Has he ever had a student whom he just didn’t trust, I ask.

Yes. “You slow things down and supervise everything,’’ Salmon says.

With renewed determination, we grab the lobsters from the pot with tongs; crack, twist, and bisect them; remove the meat from claws and tail. Our hands are always working, getting red and rough. We reserve tail segments from the lobster shells to garnish the seafood terrine appetizer, a simple and stylish tip from the pro.

“OK, let’s go to Stockland,’’ says Salmon, ushering us back to the burners. We slide lobster heads and legs into a pot (“the bodies don’t need to take up room in your pot’’) along with rough-cut onions, carrot, celery, bay leaf. Check.

I love being behind the scenes, learning new methods, observing the chef’s personal style (for example, the copper pitcher from Naples from which he pours his canola oil), and chatting about his background (trained at the Culinary Institute of America, he was invited to cook at a James Beard Foundation dinner in 2007). He moves about the space with graceful speed, slowing only to instruct or to chat during short breaks.

But by midafternoon, so many things are going on at once, I fail to keep track of it all. Is anyone timing the plum tomatoes in the smoker outside? Doesn’t someone need to stir the polenta?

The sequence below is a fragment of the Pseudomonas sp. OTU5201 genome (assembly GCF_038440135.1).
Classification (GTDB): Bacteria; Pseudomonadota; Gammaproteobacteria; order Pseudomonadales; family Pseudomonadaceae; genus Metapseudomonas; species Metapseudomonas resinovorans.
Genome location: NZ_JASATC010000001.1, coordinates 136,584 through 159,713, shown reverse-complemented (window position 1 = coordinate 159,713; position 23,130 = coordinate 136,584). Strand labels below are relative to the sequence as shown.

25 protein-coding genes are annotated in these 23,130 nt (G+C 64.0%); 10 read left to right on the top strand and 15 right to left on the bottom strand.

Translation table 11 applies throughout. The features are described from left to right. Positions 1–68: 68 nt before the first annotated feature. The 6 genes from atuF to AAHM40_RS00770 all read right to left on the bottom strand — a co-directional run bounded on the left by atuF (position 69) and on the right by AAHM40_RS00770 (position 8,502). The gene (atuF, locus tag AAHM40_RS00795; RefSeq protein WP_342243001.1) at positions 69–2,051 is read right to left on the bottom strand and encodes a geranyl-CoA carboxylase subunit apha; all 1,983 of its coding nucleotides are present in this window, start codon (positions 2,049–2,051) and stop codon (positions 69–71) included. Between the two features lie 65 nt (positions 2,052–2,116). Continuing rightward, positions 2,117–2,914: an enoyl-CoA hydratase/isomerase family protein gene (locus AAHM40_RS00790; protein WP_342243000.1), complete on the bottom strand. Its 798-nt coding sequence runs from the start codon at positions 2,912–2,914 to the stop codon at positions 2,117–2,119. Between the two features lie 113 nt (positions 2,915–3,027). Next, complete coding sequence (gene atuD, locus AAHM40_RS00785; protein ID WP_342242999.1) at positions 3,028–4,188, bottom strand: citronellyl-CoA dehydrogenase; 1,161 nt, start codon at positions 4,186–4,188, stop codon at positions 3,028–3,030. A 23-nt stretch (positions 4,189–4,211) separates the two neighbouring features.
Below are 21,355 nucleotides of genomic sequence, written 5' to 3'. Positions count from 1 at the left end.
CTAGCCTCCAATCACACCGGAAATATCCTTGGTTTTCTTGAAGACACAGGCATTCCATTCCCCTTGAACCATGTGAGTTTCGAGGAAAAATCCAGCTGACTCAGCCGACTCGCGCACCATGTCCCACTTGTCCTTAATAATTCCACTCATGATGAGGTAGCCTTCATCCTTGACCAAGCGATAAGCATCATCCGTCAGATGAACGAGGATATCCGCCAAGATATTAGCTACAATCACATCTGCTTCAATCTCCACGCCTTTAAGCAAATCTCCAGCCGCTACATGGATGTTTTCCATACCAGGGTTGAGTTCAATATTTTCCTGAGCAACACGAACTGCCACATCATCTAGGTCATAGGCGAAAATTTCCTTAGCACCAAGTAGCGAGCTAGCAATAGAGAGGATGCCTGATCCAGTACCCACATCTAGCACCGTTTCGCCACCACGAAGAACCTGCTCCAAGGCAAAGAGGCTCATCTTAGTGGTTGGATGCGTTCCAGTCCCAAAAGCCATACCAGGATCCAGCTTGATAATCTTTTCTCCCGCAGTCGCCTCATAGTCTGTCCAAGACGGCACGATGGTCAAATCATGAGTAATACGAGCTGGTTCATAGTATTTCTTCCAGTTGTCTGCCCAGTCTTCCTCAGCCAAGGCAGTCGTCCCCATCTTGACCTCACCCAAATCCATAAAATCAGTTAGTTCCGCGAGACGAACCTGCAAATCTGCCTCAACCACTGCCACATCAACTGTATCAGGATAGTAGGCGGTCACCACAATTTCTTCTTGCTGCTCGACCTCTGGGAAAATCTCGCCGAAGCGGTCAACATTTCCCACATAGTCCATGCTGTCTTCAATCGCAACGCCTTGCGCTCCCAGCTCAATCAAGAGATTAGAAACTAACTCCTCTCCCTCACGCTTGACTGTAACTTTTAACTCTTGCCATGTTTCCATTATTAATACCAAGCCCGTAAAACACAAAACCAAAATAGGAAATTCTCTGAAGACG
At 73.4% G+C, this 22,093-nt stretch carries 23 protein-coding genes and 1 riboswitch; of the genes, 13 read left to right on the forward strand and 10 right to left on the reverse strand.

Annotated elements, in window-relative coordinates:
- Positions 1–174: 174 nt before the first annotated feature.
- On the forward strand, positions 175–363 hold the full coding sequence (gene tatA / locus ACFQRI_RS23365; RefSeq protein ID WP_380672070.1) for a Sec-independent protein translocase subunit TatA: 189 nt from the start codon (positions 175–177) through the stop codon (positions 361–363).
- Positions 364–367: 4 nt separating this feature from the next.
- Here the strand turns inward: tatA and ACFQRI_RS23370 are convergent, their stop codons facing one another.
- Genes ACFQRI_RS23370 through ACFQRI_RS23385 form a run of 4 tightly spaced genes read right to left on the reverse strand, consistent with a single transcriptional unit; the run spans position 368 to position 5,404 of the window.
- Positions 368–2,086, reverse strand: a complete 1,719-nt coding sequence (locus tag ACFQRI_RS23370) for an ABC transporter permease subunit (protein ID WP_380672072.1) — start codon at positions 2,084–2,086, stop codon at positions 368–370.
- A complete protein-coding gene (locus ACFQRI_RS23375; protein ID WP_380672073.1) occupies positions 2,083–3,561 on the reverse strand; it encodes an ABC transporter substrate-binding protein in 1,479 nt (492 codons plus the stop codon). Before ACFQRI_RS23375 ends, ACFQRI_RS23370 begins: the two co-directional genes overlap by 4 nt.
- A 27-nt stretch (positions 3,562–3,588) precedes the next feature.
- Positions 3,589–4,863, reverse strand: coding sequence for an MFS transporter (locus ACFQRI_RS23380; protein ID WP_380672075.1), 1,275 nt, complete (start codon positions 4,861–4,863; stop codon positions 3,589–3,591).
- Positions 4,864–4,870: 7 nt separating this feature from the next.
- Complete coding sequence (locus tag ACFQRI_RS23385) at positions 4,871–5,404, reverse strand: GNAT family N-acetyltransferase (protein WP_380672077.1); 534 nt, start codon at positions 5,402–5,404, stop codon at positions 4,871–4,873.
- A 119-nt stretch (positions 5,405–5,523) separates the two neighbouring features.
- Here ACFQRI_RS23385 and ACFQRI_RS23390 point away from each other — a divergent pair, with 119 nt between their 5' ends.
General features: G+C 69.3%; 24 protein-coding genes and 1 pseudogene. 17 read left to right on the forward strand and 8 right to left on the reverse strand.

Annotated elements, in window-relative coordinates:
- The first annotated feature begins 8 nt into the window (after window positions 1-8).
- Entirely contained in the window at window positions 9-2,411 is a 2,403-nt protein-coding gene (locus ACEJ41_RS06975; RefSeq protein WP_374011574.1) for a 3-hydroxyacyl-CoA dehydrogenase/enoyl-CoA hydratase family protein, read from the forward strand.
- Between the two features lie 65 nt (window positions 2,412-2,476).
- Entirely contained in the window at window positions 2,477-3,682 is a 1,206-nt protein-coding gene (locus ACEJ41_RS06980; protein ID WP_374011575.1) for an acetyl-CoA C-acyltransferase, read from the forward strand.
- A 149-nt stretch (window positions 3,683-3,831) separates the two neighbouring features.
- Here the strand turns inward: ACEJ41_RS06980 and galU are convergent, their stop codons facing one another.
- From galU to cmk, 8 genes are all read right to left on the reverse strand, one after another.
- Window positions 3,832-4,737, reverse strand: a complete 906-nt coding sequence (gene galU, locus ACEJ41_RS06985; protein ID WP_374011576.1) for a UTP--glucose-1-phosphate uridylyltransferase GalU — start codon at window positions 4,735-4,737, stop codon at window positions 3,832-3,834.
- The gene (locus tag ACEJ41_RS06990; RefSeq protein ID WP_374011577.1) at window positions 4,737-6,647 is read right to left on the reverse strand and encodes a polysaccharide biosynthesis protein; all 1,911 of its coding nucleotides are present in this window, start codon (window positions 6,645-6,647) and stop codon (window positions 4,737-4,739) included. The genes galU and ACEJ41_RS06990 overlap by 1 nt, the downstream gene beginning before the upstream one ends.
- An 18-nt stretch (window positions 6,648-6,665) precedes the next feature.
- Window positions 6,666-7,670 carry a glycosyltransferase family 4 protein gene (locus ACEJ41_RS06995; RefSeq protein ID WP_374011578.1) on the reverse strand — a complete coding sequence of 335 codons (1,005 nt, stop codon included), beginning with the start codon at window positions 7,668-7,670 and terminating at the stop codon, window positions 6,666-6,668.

I think these things, whisper to my husband. Does he worry about everything coming together? Not a bit. “Michael has it all under control,’’ he says, slipping lobster meat into a bowl.

And that is the great pleasure. Someone else masterminds the day, and we just play our part.

Most students experience a few “aha moments’’ during their afternoon with him, Salmon says. Mine are so elementary, they are embarrassing to admit: When stirring, make a figure eight instead of a circle. Mash chopped garlic with the end of a broad knife. And, you can use your hands for almost anything - scraping, mashing, mixing. (Don’t get a same-day manicure.) Each time I remark on a revelation, the chef smiles. Never once does he make me feel foolish.

Time to learn a nifty way to dice an onion. After Salmon demonstrates his around-the-world technique, I mimic it as best I can. Onion tears stream. I nick my pinkie. He shows me again, I retry, almost cut the chef’s finger. He flinches, smiles, perhaps has seen worse. Onions will take practice.

Jeff adapts beautifully to the changing pace of the kitchen. He dices with focus, leisurely tours the inn’s herb and vegetable gardens, probes the complexities of crème anglaise with Salmon (make sure you don’t inadvertently scramble the eggs), and gustily devours the lobster panini the chef grills for the three of us midafternoon (not such a bad coffee break).